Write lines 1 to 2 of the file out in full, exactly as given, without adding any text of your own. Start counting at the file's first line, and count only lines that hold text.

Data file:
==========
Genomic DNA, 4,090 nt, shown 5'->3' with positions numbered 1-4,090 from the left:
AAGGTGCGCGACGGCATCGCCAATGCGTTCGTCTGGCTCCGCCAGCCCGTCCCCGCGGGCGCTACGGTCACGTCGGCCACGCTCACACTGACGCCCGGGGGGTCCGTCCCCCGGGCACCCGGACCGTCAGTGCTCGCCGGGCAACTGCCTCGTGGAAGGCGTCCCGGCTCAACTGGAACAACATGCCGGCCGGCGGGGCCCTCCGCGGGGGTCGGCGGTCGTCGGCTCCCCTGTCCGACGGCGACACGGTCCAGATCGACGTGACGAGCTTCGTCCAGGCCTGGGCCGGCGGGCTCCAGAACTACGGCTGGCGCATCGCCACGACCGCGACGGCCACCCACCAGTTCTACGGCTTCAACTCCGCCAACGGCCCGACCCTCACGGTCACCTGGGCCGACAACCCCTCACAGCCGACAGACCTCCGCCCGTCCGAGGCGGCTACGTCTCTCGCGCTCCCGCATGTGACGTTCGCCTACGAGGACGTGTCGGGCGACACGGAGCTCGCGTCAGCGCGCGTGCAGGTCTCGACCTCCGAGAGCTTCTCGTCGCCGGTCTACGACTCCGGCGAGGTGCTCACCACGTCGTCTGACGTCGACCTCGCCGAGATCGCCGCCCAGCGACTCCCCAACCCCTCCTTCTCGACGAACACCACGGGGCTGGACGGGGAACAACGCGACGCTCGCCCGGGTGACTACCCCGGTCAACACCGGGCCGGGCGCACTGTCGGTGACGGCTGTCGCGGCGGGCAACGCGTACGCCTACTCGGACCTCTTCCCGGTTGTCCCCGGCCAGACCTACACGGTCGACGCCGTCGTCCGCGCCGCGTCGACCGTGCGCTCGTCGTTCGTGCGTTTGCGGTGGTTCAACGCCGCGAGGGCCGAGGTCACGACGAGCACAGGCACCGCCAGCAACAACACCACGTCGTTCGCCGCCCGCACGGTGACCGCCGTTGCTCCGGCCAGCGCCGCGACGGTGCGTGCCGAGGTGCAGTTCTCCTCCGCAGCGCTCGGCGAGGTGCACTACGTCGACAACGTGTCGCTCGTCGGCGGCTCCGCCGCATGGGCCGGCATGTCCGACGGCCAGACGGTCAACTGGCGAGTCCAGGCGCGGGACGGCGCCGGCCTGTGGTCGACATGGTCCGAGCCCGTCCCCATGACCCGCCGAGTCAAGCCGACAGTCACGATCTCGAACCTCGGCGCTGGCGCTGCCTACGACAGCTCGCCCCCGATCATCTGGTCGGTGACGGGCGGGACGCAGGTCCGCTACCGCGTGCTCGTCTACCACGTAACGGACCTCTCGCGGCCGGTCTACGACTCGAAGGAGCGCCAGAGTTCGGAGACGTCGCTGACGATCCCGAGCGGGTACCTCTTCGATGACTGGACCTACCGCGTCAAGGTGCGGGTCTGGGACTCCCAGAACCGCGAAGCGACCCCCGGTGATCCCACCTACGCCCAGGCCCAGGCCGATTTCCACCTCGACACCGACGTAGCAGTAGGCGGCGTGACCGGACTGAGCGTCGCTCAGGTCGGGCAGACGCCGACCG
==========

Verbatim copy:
Genomic DNA, 4,090 nt, shown 5'->3' with positions numbered 1-4,090 from the left:
AAGGTGCGCGACGGCATCGCCAATGCGTTCGTCTGGCTCCGCCAGCCCGTCCCCGCGGGCGCTACGGTCACGTCGGCCACGCTCACACTGACGCCCGGGGGGTCCGTCCCCCGGGCACCCGGACCGTCAGTGCTCGCCGGGCAACTGCCTCGTGGAAGGCGTCCCGGCTCAACTGGAACAACATGCCGGCCGGCGGGGCCCTCCGCGGGGGTCGGCGGTCGTCGGCTCCCCTGTCCGACGGCGACACGGTCCAGATCGACGTGACGAGCTTCGTCCAGGCCTGGGCCGGCGGGCTCCAGAACTACGGCTGGCGCATCGCCACGACCGCGACGGCCACCCACCAGTTCTACGGCTTCAACTCCGCCAACGGCCCGACCCTCACGGTCACCTGGGCCGACAACCCCTCACAGCCGACAGACCTCCGCCCGTCCGAGGCGGCTACGTCTCTCGCGCTCCCGCATGTGACGTTCGCCTACGAGGACGTGTCGGGCGACACGGAGCTCGCGTCAGCGCGCGTGCAGGTCTCGACCTCCGAGAGCTTCTCGTCGCCGGTCTACGACTCCGGCGAGGTGCTCACCACGTCGTCTGACGTCGACCTCGCCGAGATCGCCGCCCAGCGACTCCCCAACCCCTCCTTCTCGACGAACACCACGGGGCTGGACGGGGAACAACGCGACGCTCGCCCGGGTGACTACCCCGGTCAACACCGGGCCGGGCGCACTGTCGGTGACGGCTGTCGCGGCGGGCAACGCGTACGCCTACTCGGACCTCTTCCCGGTTGTCCCCGGCCAGACCTACACGGTCGACGCCGTCGTCCGCGCCGCGTCGACCGTGCGCTCGTCGTTCGTGCGTTTGCGGTGGTTCAACGCCGCGAGGGCCGAGGTCACGACGAGCACAGGCACCGCCAGCAACAACACCACGTCGTTCGCCGCCCGCACGGTGACCGCCGTTGCTCCGGCCAGCGCCGCGACGGTGCGTGCCGAGGTGCAGTTCTCCTCCGCAGCGCTCGGCGAGGTGCACTACGTCGACAACGTGTCGCTCGTCGGCGGCTCCGCCGCATGGGCCGGCATGTCCGACGGCCAGACGGTCAACTGGCGAGTCCAGGCGCGGGACGGCGCCGGCCTGTGGTCGACATGGTCCGAGCCCGTCCCCATGACCCGCCGAGTCAAGCCGACAGTCACGATCTCGAACCTCGGCGCTGGCGCTGCCTACGACAGCTCGCCCCCGATCATCTGGTCGGTGACGGGCGGGACGCAGGTCCGCTACCGCGTGCTCGTCTACCACGTAACGGACCTCTCGCGGCCGGTCTACGACTCGAAGGAGCGCCAGAGTTCGGAGACGTCGCTGACGATCCCGAGCGGGTACCTCTTCGATGACTGGACCTACCGCGTCAAGGTGCGGGTCTGGGACTCCCAGAACCGCGAAGCGACCCCCGGTGATCCCACCTACGCCCAGGCCCAGGCCGATTTCCACCTCGACACCGACGTAGCAGTAGGCGGCGTGACCGGACTGAGCGTCGCTCAGGTCGGGCAGACGCCGACCG